On the other hand, I haven't really been eating, either, since I still have this residual feeling of fullness from Monday night's fast food frenzy...

Tonight there might be cheese and crackers, and possibly bread, if the remainder of the baguette hasn't solidified into grainy granite yet.


I'm a lemming

So Blogger offers us new templates (allegedly 26 news ones, but if you discount colour variations, there's really just 10 new designs), and the first thing I do is to change mine.

The green is much more soothing, isn't it?

Of course, first I had to print out all the old blog entries (with links and with comments), so that I can file them away in their orange glory for posterity. When I was done with that, it was time for a meeting, then lunch, then back here to tweak my Blogger settings a little more before my next meeting --- oh, and I squeezed in a wee spot of work in between all that. Really.

Hey, at least I didn't yield to temptation and take a sick day, after the excessive indulgence in Coke and pizza and chicken and Survivor and The West Wing season 4 finale last night.


Vacation packing list, circa early May 2004

Nothing like having a dream about having to leave for the June vacation stat without having packed properly, to make me want to draw up a packing list right now.

In the dream, I was totally not packed, natch, and for some reason we had to be at the airport at 11 am for a 1 pm flight, only the "afternoon" whizzed by and by the time we were leaving for the airport, it was evening but strangely no one was the least bit concerned about the possibility of having missed the flight --- and I woke up with the strongly sinking realisation that I left my lovely brown leather jacket behind.

Oh, and the "we" in the dream, whoever they were, they weren't the husband, cousin and cousin-in-law with whom I'm travelling in June. Nor was it the old crush from last night's dream, nor indeed, anyone recognisable as an acquaintance of mine. I got the distinct sense that they were family, though.

Okay, so before this totally turns into a dream blog, let me get on with my packing list:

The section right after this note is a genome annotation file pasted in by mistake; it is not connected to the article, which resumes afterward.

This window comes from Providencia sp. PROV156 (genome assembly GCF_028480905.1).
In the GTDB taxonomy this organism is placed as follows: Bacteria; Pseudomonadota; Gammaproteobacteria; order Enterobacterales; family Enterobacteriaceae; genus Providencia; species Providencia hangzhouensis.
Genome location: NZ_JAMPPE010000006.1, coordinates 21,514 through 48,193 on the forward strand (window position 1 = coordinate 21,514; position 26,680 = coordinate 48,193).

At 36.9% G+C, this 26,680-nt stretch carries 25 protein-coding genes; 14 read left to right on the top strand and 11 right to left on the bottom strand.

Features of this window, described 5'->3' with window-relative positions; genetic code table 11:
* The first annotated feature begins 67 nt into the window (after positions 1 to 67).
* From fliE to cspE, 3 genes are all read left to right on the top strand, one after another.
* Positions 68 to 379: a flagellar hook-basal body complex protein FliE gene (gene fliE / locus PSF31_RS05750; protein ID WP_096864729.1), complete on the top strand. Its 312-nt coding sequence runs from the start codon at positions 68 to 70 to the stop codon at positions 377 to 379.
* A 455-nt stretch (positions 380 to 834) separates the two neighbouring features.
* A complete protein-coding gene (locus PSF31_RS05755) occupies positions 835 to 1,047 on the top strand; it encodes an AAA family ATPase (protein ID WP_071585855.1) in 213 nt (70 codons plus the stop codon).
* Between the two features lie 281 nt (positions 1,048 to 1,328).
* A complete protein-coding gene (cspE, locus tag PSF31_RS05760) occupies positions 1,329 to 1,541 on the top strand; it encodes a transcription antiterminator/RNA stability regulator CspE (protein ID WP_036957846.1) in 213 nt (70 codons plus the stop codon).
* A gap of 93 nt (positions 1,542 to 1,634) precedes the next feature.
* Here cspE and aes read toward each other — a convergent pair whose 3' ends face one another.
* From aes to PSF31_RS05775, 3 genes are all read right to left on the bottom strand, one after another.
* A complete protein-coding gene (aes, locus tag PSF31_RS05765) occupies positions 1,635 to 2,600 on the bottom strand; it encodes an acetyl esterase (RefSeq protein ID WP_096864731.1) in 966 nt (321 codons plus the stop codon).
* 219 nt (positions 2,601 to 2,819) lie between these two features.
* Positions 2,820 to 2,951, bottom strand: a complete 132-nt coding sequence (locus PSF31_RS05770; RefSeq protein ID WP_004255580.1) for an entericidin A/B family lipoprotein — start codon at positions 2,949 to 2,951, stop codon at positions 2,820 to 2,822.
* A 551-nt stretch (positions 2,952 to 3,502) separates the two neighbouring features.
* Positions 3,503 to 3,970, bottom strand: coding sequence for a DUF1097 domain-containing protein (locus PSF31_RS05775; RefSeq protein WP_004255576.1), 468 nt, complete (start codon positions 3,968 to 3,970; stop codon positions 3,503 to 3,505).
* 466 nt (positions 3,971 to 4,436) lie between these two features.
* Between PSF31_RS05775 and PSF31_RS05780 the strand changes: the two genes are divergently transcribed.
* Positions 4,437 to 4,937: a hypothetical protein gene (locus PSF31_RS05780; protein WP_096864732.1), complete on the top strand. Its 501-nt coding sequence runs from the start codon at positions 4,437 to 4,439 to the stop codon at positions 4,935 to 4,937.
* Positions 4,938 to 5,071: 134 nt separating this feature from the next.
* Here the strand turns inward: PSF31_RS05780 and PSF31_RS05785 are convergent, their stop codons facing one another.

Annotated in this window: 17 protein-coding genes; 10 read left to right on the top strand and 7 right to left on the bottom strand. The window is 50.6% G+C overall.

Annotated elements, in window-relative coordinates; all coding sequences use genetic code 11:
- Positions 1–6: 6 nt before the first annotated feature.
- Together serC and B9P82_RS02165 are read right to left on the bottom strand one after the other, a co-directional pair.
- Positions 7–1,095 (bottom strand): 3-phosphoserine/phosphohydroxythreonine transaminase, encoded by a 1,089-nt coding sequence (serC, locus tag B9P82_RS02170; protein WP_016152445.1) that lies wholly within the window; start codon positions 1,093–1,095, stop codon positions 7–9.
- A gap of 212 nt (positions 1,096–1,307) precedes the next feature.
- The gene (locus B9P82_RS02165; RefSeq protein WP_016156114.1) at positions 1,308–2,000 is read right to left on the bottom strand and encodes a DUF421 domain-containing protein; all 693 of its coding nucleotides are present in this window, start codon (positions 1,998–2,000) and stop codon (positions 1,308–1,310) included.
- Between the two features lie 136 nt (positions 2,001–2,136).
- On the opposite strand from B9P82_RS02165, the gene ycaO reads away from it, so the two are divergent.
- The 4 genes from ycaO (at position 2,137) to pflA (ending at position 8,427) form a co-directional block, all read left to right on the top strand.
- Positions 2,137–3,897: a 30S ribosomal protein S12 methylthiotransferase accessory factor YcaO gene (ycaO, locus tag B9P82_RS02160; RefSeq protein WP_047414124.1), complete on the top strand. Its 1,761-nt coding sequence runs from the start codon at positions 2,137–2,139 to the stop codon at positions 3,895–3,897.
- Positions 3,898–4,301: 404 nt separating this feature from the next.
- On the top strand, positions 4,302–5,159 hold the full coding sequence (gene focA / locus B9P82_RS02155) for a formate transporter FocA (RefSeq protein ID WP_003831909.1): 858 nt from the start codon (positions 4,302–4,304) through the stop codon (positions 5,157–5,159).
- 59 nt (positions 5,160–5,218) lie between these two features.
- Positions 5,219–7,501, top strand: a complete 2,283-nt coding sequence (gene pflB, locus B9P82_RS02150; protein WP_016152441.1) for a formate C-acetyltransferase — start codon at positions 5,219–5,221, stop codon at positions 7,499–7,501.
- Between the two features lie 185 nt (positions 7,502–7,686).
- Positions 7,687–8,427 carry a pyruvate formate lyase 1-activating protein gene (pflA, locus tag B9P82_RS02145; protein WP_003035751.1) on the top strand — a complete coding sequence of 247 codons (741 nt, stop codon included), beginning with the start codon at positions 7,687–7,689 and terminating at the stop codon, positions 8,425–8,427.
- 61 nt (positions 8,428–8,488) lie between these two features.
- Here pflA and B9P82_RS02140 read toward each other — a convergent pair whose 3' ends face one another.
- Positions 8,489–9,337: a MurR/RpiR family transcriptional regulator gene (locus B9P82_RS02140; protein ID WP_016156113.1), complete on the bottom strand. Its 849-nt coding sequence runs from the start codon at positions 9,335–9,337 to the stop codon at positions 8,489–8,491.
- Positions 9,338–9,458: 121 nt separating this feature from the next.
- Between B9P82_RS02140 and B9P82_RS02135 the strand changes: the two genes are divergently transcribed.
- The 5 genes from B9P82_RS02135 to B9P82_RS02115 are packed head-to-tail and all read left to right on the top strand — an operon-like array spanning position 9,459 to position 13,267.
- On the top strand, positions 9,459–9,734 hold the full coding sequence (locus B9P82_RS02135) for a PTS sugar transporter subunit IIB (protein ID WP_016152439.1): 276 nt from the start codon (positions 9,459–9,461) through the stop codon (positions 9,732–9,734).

1) Brown leather jacket - more a vanity item than anything, but I haven't worn it since I bought it in 2002, so hey.
2) Dark blue jeans
3) Light blue jeans - these are the only two pairs of jeans I have
4) White top - looks excellent with jeans
5) Maroon top - not as excellent, but highly comfortable, its velvety fabric looks a little dressy, and it travels well
6) Green mock-neck top - I wish I had more of this in my wardrobe in general
7) Long-sleeved dark green mock-neck top - too hot in Singapore to wear it, will come in handy if the Pacific Northwest turns a little chilly
8) Blue top - utilitarian, rather than fashionable, never leave home without it
9) Rockport shoes - the same pair I bought in Vancouver in 2000 to replace my fondly remembered Timberlands that gave up the ghost the moment they got to Canadian shores, after seven long years of service
10) Socks - duh
11) Underwear - double duh
12) Something to pass as pajamas, since I don't actually own any

Five tops is probably two too few, but I'll sort through my wardrobe and add to the list later. The important thing is that everything fits into my little wheelie, so that we don't have a car space crisis when we pick up our rental. Also, T is bugging me to go look at his photos, so I'm going to post and run. Ta!

A wrap-up of the news this week

I have to loiter online till work things are settled, so I might as well jot down a quite recap of this week's events while I'm at it.